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Today I took my second dip of the year in the sea; this time it was the North Atlantic (rather than the North Sea) – and this time it was unscheduled.
Shetland’s eastern seaboard is flanked by the North Sea – a marginal sea of the North Atlantic stretching across to the mainland of northwestern Europe – on the west side, our 'wild' frontier plays host to the full force of the powerful North Atlantic, bringing storms, ravaging waves and an abundance of seabirds and mammals. With nothing between us and North America the waves which assault the western coastal fringes have had thousands of miles at sea to grow before expelling their mighty energy on our shores.
Both the Atlantic and the North Sea meet with a rip-roaring clash of personalities at the southernmost and northernmost tips of Shetland – Sumburgh Head and Muckle Flugga.
The sea has provided so much for the isles over the years with fishing, aquaculture, oil and of course – pleasure. It’s said that Shetlanders have saat in da blood. And this was no exception today as I felt the full force of the cold salt water as it seeped into my knickers.
Today, while I was out taking photos and videos of the stormy seas I was swept off my feet by an incoming rogue wave, and – ironically – I captured the whole sorry episode on my iPhone. I shouldn't have been so close to the edge and I shouldn't have been glued to my phone. These are the things I tell people all the time when I have my tour guide hat on. Unfortunately, today, the desire to get a good photo got the better of my better judgement and I was – literally – swept away.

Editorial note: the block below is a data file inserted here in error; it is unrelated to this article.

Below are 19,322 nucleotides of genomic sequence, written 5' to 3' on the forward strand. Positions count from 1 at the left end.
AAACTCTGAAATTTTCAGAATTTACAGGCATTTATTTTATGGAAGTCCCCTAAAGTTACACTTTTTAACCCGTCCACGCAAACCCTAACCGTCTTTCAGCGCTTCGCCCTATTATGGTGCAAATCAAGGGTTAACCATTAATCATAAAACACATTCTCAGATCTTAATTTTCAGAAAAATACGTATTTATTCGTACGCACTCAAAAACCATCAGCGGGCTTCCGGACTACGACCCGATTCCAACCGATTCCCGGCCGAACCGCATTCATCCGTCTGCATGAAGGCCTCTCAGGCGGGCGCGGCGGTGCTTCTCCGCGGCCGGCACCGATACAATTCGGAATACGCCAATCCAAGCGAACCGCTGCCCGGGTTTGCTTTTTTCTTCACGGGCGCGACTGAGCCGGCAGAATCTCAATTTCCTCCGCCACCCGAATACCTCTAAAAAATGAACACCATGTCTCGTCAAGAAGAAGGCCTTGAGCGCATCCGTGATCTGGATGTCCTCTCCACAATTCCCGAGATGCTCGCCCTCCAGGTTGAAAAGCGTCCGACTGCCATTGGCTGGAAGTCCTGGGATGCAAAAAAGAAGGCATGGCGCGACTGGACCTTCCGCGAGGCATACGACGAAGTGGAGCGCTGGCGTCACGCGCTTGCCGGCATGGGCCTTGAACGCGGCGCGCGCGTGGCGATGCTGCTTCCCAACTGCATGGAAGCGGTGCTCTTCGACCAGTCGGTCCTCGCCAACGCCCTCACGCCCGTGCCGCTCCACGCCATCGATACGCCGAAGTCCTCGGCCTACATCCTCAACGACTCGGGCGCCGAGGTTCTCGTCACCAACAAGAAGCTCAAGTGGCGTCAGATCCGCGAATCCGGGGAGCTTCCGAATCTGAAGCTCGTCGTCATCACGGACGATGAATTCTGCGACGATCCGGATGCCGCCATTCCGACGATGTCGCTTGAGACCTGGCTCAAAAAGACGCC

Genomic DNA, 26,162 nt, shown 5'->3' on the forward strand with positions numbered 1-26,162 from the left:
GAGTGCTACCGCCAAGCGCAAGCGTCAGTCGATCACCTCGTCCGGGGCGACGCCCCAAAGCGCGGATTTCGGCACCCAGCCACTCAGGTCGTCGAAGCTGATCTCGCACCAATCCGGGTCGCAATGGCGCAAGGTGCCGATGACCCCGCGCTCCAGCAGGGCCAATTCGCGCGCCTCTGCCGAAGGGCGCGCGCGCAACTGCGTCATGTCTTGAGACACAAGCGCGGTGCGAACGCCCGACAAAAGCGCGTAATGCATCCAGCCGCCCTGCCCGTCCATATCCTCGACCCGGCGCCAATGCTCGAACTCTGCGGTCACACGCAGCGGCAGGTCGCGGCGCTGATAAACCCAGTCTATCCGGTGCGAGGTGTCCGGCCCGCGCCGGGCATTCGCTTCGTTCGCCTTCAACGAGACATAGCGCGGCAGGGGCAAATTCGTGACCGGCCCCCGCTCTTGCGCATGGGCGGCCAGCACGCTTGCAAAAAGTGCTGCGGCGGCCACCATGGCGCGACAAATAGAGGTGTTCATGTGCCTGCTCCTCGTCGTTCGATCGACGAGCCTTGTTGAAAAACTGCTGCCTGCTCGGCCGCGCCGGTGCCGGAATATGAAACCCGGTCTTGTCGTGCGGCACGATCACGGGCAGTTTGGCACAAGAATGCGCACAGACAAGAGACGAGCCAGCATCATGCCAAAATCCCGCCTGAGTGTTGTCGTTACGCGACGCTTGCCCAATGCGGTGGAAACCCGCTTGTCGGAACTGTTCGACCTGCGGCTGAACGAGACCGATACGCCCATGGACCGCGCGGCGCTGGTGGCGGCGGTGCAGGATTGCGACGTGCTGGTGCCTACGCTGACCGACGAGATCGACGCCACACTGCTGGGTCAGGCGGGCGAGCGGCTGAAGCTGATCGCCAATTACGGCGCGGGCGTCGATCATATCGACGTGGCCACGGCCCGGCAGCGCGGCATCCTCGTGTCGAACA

So, I am writing this post to act as a reminder – and a warning – to both visitors, (myself) and locals alike to take care when out and about in Shetland.
As someone who grew up here I should, firstly, know better, and secondly, I have probably become complacent to the power of nature.
So here are a few pointers to bear in mind when you visit:
And an additional one (added today!):
At the start, I said that this was my second dip in the sea this year. The first swim was a planned snorkel in the North Sea, and I had on a wetsuit.
So please – go and explore – restrictions on where people can go are limited to courtesy and common sense, all that we ask is that you do it safely.
So stay safe and enjoy your trip – your Shetland adventure awaits.
A little about Laurie
Hello, and welcome to my blog. I hope that you find what you're looking for, whether you are planning that perfect holiday or maybe you're from Shetland and looking for some inspiration. Hopefully, there is something here for everyone.